Last Sunday I preached through plagues seven through nine. While moving through those passages, I essentially bypassed the first two verses of chapter 10, which preface the eighth plague:
Then the LORD said to Moses, “Go in to Pharaoh, for I have hardened his heart and the heart of his servants, that I may show these signs of mine among them, and that you may tell in the hearing of your son and of your grandson how I have dealt harshly with the Egyptians and what signs I have done among them, that you may know that I am the LORD.
I intentionally left these two verses alone because I intend to go to them this Sunday in discussing the purpose of the plagues. In the meantime, here is an extended quotation (longer than I prefer to read in a sermon) from Philip Ryken about how God made Israel’s salvation through the exodus into the the story that the passed down to their children and grandchildren.
The story of salvation became the song of salvation. Many Hebrew psalms refer to the exodus in one way or another, and several of them– such as Psalm 78 (vv. 42-51) and Psalm 105 (vv. 26-36) –make specific mention of the plagues.
The purpose of all this storytelling was to enable the children of Israel to know God as their Lord and Savior. The Israelites passed down the story of the exodus not simply because it formed their national identity or because it was part of a good education, but because it promoted the knowledge of God. The history of their escape from Egypt shaped their theology and their spirituality. Children learned the story in order to know their God.
We, too, have a story. We have something to tell our children and our grandchildren. It is the story of Jesus Christ, the Moses of our salvation, who brought us out of the Egypt of our sin. It is a true story based on the facts of history: his virgin birth, his virtuous life, his vicarious atonement, and his victorious resurrection. What a story! It explains everything a child really needs to know. It explains who we are: the people of God. It explains where we came from: a life of sin and misery. It explains where we are going: to live with Christ in mansions of glory. It explains who God is: the Father of mercy and love. And it explains why we are here: to glorify God by living for Christ.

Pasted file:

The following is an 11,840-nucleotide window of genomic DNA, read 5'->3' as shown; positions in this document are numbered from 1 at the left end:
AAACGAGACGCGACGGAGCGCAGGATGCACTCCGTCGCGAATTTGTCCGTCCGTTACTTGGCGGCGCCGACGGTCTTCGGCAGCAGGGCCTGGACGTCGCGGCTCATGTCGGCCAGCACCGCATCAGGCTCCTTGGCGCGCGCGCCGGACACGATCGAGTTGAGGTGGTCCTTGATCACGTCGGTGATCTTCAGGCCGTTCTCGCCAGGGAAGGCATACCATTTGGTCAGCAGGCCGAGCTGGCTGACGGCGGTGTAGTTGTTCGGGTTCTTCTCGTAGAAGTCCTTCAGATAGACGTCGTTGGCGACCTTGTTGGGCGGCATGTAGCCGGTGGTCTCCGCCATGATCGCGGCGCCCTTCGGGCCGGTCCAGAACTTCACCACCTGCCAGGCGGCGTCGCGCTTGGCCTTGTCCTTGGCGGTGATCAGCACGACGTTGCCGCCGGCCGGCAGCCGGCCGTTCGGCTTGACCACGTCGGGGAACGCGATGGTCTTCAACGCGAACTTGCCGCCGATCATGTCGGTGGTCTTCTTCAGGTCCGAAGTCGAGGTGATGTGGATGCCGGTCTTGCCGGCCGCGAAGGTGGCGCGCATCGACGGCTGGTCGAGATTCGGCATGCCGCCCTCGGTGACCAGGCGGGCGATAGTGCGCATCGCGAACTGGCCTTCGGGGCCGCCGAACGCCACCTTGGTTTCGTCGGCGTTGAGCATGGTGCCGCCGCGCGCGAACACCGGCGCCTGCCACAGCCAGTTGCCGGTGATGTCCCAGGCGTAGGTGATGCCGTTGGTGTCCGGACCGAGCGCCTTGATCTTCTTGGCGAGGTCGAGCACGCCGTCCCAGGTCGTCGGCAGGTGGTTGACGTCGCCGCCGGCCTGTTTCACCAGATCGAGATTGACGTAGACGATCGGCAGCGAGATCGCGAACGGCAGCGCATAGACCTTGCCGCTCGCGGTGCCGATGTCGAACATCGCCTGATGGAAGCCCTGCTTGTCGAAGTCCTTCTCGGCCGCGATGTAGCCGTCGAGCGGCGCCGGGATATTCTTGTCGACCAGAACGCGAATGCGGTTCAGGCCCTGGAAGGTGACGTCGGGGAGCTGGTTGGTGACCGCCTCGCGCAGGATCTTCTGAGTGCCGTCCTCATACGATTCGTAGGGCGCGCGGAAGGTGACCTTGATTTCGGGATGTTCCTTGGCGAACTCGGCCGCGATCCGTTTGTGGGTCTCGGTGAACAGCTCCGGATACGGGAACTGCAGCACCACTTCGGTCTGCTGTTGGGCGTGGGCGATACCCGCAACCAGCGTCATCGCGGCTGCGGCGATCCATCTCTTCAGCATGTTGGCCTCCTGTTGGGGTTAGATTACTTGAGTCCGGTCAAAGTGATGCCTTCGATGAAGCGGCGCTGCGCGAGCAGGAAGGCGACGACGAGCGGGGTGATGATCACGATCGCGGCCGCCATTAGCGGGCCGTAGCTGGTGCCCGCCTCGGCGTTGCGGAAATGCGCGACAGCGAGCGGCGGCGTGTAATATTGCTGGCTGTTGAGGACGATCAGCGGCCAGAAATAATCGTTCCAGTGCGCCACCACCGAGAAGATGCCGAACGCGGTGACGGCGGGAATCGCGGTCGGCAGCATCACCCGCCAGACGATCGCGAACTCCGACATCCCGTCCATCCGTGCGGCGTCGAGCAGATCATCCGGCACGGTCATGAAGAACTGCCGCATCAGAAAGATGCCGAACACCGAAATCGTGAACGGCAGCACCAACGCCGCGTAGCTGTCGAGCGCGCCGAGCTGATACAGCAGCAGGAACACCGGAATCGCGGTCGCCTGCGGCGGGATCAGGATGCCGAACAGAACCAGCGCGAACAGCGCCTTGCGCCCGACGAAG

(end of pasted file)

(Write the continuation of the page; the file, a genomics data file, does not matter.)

For those who know the story, there is no more important task than telling it to others. The storytelling starts at home, where fathers and mothers have a duty to instruct their children in Scriptural truth. Children should learn Bible stories not only at church, and perhaps also at school, but especially at home. Any father not personally engaged in the spiritual instruction of his children is not doing his duty. Fathers and mothers who teach their children Biblical theology are handing down a priceless treasure. By telling them the story that will shape their lives, they are passing on the legacy of salvation.P. 267